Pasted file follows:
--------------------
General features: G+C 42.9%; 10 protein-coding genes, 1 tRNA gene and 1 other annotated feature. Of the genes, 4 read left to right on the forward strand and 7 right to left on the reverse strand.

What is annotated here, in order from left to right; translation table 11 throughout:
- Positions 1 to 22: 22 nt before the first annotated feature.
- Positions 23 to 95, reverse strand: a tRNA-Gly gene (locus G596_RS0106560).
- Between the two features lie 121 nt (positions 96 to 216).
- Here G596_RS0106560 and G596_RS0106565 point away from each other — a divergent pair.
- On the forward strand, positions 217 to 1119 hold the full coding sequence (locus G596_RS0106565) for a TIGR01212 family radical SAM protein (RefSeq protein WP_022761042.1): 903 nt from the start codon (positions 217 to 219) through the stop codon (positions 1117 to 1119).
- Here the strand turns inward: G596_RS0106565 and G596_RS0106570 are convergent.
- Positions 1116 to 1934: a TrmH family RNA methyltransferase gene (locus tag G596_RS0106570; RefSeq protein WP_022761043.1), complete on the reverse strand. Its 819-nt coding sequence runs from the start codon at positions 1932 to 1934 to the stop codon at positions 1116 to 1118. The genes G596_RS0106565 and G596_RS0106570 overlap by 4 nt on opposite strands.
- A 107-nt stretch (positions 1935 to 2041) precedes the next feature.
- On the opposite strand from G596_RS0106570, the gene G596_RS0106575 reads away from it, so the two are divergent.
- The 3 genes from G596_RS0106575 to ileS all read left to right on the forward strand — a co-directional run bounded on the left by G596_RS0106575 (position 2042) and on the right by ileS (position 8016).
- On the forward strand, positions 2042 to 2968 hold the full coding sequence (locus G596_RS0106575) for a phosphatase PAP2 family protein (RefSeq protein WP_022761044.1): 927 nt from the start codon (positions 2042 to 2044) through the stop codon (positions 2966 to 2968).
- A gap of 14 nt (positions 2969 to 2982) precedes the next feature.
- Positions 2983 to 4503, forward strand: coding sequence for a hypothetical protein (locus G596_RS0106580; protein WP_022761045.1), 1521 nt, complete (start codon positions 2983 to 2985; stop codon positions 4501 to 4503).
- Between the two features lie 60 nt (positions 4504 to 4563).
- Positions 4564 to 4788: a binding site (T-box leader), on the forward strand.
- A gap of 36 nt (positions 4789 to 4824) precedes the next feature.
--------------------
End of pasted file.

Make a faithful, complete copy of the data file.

General features: G+C 42.9%; 10 protein-coding genes, 1 tRNA gene and 1 other annotated feature. Of the genes, 4 read left to right on the forward strand and 7 right to left on the reverse strand.

What is annotated here, in order from left to right; translation table 11 throughout:
- Positions 1 to 22: 22 nt before the first annotated feature.
- Positions 23 to 95, reverse strand: a tRNA-Gly gene (locus G596_RS0106560).
- Between the two features lie 121 nt (positions 96 to 216).
- Here G596_RS0106560 and G596_RS0106565 point away from each other — a divergent pair.
- On the forward strand, positions 217 to 1119 hold the full coding sequence (locus G596_RS0106565) for a TIGR01212 family radical SAM protein (RefSeq protein WP_022761042.1): 903 nt from the start codon (positions 217 to 219) through the stop codon (positions 1117 to 1119).
- Here the strand turns inward: G596_RS0106565 and G596_RS0106570 are convergent.
- Positions 1116 to 1934: a TrmH family RNA methyltransferase gene (locus tag G596_RS0106570; RefSeq protein WP_022761043.1), complete on the reverse strand. Its 819-nt coding sequence runs from the start codon at positions 1932 to 1934 to the stop codon at positions 1116 to 1118. The genes G596_RS0106565 and G596_RS0106570 overlap by 4 nt on opposite strands.
- A 107-nt stretch (positions 1935 to 2041) precedes the next feature.
- On the opposite strand from G596_RS0106570, the gene G596_RS0106575 reads away from it, so the two are divergent.
- The 3 genes from G596_RS0106575 to ileS all read left to right on the forward strand — a co-directional run bounded on the left by G596_RS0106575 (position 2042) and on the right by ileS (position 8016).
- On the forward strand, positions 2042 to 2968 hold the full coding sequence (locus G596_RS0106575) for a phosphatase PAP2 family protein (RefSeq protein WP_022761044.1): 927 nt from the start codon (positions 2042 to 2044) through the stop codon (positions 2966 to 2968).
- A gap of 14 nt (positions 2969 to 2982) precedes the next feature.
- Positions 2983 to 4503, forward strand: coding sequence for a hypothetical protein (locus G596_RS0106580; protein WP_022761045.1), 1521 nt, complete (start codon positions 2983 to 2985; stop codon positions 4501 to 4503).
- Between the two features lie 60 nt (positions 4504 to 4563).
- Positions 4564 to 4788: a binding site (T-box leader), on the forward strand.
- A gap of 36 nt (positions 4789 to 4824) precedes the next feature.